notes on entire chemistry unit 3, higher tier

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Chemistry C3
Development of the Periodic Table
The Early Periodic Table
Early periodic table based on atomic masses
Newlands law of octaves was the properties of elements repeated every eighth element
This failed because:
o He didn't allow for undiscovered elements
o Properties of the elements didn't match very well
Arranged elements in order of atomic mass but swapped some elements around so that they
follow a pattern
Left gaps for undiscovered elements
Also predicted their properties & when they were discovered, they were very accurate
Ideas were accepted
Modern table based on his ideas
The Modern Periodic Table
Elements arranged in order of atomic (proton) number
Elements with similar properties are in the same group
Atoms in same group have same number of electrons in their outer energy level (shell)
Group 1
Reactivity increases down the group
This is because atoms get bigger down the group so the single electron in the outer shell is less
strongly attracted to the positive nucleus of the atom
This is because the inner energy levels screen the outer electron from the nucleus
This is called shielding
Because of shielding, the outer electron is easier to lose and so the reactivity increases as the
size increases.
Group 7
Reactivity decreases down the group
As atoms get bigger, the electron which needs to be added to the outer shell is less strongly
attracted to the positive nucleus
This is because the inner energy levels shield the electrons on the outer shell form the positive
Therefore reactivity decreases down the group

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The Transition Elements
All metals with typical metal properties:
Good conductors
Strong & Dense
Higher melting and boiling points than metals in groups 1 & 2 (except mercury)
Used as building materials
Only react slowly with water and air
Often coloured
Can act as catalysts
Form positive ions with various charges
Summary Development of the Periodic Table
In the 19th century scientists tried to classify elements. They arranged them in order of atomic
mass and produced the first periodic tables.…read more

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More about Acids and Bases
Strong & Weak Acids
Acids dissolve in water to form hydrogen ions which are also protons
Therefore acids are proton donors
In solution the protons are surrounded by water molecules and are hydrated, they are denoted
by H+ (aq)
A strong acid ionises fully in water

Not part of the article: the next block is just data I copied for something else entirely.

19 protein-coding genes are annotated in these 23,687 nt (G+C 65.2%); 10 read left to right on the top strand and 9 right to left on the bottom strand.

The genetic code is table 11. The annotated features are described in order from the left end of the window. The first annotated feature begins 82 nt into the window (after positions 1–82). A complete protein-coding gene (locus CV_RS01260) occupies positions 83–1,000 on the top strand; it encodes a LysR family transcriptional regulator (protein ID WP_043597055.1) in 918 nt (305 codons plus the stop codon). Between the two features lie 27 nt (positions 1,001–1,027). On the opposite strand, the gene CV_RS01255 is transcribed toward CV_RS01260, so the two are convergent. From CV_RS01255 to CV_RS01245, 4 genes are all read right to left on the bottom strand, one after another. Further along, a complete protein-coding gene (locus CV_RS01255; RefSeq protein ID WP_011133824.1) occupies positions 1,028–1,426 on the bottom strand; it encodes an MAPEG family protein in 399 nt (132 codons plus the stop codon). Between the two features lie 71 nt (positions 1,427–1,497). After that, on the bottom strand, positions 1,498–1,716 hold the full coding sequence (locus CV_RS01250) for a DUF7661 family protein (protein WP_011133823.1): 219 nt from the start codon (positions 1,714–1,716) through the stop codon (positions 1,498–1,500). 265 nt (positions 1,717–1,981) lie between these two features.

Weak acids only partly ionise in water
Strong acid solutions have a higher pH and react faster than a weak acid solution with the same
Alkalis are soluble bases and they produce OH…read more

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Strong acid + Strong alkali ­Any indicator
W eak acid + Strong alkali ­P henolthalein
Strong acid + W eak alkali ­Menthyl Orange
Weak acid + Weak alkali can't be titrated because there is no endpoint
Adding an acid to an alkali produces a neutralisation reaction. The point at which enough acid has been
added to completely react with the alkali is called the end point. This can be shown using a chemical
called an indicator.…read more

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Water & Solubility
The Water Cycle
Water in the rivers, lakes and oceans of the Earth evaporates as the Sun supplies it with energy
The water vapour formed rises into the atmosphere where it cools and condenses into tiny
water droplets that form clouds
As the clouds rise, they become cooler and the droplets get bigger and eventually fall as rain
This replenishes the water in the rivers, lakes and oceans
This is called the water cycle
What Dissolves?
Most gases and ionic compounds…read more

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Water evaporates from large masses of water on the earth's surface and forms vapour. As this rises water droplets
condense and eventually fall to the surface as rain. This circulation of water is called the water cycle. When as much
solute as possible is dissolved in a solution at a particular temperature, we say that the solution is saturated.…read more

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Hard water contains calcium and/or magnesium salts. These react with soap to form scum. The salts
also produce scale when the water is heated. This is a poor conductor of heat, and makes kettles and
water heaters less efficient. Hard water may be better for human health than soft water.…read more

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